Voices of County Government - Hon. Larry Gaddes

County government officials are as diverse as the Texans who elect them, coming from every background imaginable. In this issue we talk with Williamson County Tax Assesor-Collector Larry Gaddes

By County magazine

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In all 254 counties, county government is a full-time job. Texas county government officials dedicate their careers and lives to public service and are the foremost experts on the challenges their neighbors face each day. County government officials are as diverse as the Texans who elect them, coming from every background imaginable. But as a group, they have one thing in common: from El Paso to Newton and from Dallam to Cameron, county officials are dedicated and committed to keeping Texas strong. Here, county officials talk about their passion for public service. (Interviews here have been edited for brevity.)

How long have you been the Williamson County Tax Assessor-Collector?

Almost two years. 

Prior to your election, what kind of work did you do? What got you interested in running for office?

I worked 20 years for HEB throughout Central Texas. I left retail and went to work at the appraisal district for two years. I was then hired as the chief deputy for the previous tax assessor-collector, Deborah Hunt, and served in that position for over six years before Deborah’s retirement. 

What was the biggest surprise or adjustment after taking office? 

Getting used to the number of commitments that take me out of the office is the biggest adjustment. As chief deputy, I could spend most of my day at the office with staff. Now that I’m serving on several committees and boards, among other things, I have meetings and other obligations that take me out of the office more than I would like.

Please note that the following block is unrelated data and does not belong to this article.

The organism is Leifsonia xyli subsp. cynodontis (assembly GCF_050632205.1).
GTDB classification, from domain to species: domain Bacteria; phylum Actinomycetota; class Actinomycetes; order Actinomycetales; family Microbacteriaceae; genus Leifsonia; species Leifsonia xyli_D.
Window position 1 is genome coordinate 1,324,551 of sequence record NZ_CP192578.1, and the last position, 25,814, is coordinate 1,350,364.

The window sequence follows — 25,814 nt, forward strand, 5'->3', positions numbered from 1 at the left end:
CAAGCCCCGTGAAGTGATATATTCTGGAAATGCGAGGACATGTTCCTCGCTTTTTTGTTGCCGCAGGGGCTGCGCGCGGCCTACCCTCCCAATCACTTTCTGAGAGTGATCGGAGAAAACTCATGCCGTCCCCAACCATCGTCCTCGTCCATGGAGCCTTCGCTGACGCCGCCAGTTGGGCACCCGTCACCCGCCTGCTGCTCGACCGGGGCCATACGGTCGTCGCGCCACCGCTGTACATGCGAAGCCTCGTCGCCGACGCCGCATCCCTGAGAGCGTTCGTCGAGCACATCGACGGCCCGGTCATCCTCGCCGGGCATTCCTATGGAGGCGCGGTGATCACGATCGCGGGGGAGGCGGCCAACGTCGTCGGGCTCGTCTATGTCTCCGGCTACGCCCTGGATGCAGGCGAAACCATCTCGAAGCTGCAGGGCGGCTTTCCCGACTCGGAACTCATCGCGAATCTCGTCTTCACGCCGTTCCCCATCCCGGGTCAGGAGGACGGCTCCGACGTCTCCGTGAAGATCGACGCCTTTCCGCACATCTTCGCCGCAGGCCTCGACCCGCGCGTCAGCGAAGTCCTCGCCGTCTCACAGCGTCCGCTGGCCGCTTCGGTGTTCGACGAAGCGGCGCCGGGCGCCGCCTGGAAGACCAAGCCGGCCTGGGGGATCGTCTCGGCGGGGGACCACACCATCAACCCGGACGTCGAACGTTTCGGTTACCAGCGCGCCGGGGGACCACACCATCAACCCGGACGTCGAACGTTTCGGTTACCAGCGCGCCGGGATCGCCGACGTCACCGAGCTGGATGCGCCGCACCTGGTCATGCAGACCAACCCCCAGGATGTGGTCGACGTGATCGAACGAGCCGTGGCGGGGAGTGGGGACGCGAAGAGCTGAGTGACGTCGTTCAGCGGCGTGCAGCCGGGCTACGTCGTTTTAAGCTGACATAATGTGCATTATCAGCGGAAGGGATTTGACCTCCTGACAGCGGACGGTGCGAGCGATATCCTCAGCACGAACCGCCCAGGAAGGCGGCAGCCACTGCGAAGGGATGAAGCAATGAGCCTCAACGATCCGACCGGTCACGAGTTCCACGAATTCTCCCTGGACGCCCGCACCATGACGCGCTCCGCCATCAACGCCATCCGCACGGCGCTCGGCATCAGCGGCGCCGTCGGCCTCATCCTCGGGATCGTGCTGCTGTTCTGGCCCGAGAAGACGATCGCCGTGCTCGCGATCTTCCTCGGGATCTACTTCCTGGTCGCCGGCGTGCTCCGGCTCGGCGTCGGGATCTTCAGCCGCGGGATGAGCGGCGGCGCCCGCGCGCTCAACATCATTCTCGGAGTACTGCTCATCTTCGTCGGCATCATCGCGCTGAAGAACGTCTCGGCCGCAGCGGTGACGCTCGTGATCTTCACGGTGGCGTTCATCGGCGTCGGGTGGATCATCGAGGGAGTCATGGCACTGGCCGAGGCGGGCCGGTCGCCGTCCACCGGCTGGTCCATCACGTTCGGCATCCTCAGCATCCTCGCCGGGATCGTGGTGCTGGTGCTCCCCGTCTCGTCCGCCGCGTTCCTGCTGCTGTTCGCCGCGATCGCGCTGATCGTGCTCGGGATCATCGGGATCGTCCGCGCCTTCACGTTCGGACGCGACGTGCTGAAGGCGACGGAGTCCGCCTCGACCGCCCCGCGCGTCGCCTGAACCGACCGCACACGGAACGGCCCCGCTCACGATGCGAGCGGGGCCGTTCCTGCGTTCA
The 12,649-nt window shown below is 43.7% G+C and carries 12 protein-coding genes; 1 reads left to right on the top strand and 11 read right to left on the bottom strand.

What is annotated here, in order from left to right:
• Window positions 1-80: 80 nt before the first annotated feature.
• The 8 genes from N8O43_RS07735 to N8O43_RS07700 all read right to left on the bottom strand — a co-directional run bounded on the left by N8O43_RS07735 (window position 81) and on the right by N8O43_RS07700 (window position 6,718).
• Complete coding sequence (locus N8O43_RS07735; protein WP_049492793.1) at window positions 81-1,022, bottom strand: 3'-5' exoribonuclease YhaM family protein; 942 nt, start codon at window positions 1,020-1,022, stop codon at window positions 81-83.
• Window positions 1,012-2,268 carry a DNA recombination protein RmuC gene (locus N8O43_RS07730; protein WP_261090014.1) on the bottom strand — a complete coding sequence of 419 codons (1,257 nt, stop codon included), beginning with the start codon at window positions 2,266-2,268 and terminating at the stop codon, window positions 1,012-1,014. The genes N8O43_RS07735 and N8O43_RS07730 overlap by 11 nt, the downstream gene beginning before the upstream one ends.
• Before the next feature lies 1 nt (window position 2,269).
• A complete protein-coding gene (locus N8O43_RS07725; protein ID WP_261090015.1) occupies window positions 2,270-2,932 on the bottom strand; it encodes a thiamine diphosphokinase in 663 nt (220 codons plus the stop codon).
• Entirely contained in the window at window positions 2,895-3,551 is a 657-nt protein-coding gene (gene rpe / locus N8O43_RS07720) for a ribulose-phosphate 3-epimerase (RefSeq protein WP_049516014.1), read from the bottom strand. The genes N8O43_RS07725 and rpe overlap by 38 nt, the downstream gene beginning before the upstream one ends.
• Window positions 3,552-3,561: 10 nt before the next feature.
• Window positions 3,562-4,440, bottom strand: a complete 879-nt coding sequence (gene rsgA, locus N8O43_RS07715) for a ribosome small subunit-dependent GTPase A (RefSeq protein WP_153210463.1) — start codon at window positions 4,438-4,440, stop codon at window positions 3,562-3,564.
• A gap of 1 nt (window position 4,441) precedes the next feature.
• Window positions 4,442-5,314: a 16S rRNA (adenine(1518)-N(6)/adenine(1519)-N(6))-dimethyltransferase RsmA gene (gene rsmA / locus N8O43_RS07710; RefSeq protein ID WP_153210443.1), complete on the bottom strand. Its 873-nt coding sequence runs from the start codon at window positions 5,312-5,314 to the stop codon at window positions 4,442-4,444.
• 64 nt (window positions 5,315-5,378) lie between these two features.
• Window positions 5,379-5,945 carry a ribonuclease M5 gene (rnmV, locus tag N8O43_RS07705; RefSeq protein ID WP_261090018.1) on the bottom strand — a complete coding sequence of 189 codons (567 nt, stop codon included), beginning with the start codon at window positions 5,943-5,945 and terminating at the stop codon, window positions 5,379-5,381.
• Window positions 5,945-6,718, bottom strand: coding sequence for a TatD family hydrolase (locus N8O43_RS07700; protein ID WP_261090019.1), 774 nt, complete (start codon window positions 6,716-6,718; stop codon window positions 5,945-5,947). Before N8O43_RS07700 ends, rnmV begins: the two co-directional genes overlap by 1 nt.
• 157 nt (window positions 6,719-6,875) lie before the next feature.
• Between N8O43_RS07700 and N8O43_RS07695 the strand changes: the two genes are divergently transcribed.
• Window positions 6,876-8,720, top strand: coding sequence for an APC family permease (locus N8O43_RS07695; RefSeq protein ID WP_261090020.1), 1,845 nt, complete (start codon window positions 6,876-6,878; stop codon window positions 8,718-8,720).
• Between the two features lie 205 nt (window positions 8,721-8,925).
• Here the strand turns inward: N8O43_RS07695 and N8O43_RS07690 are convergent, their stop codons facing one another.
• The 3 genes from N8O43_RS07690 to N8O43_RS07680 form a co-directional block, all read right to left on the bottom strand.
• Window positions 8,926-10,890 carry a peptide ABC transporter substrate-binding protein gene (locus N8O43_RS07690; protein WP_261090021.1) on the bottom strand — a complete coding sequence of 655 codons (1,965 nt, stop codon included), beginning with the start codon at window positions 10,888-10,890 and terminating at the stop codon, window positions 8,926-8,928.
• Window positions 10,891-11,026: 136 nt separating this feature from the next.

What are some of the biggest challenges you’ve faced, and what advice would you give your peers across the state that may face the same or similar challenges?

I’ve was very fortunate to have worked in the office as chief deputy before being elected. The office and staff were already running well, so there weren’t a lot of things that needed to be changed or fixed. The biggest challenge I think everyone faces, no matter the size or type of office, is managing the people. Make sure you have the right people and that they are capable and willing to do the job the way you want it done.

Since taking office, what accomplishment are you most proud of?

There is more than one! I’m proud to serve my peers as a member of the Board of Directors for the Tax Assessor/Collector Association. Additionally, I’m proud to have just been accepted into TAC’s Leadership 254 class. But I’m most proud of the reputation this office has of outstanding customer service that our staff has earned serving our taxpayers.

What do you find are the most successful methods for reaching out to the residents of Williamson County to communicate what your office is doing and why?

I feel strongly that part of my job is being an educator and part of that means teaching anyone I can about local government, how it works and how they can play a role in it. I take every opportunity I can to speak to people that I know will repeat to their friends and neighbors something they heard me talk about. This includes speaking to real estate professionals, community leaders, homeowner associations, title companies, etc. There’s also this little thing called social media. I do that too.

When you’re not at work, what are you doing? Do have any hobbies or something interesting that may surprise your colleagues?

My wife and I are known for our unique Christmas cards.

What is your favorite thing about Williamson  County? 

I love the location, the people and the fact that it is a growing, diverse and vibrant county that offers a lot of fantastic things for its residents.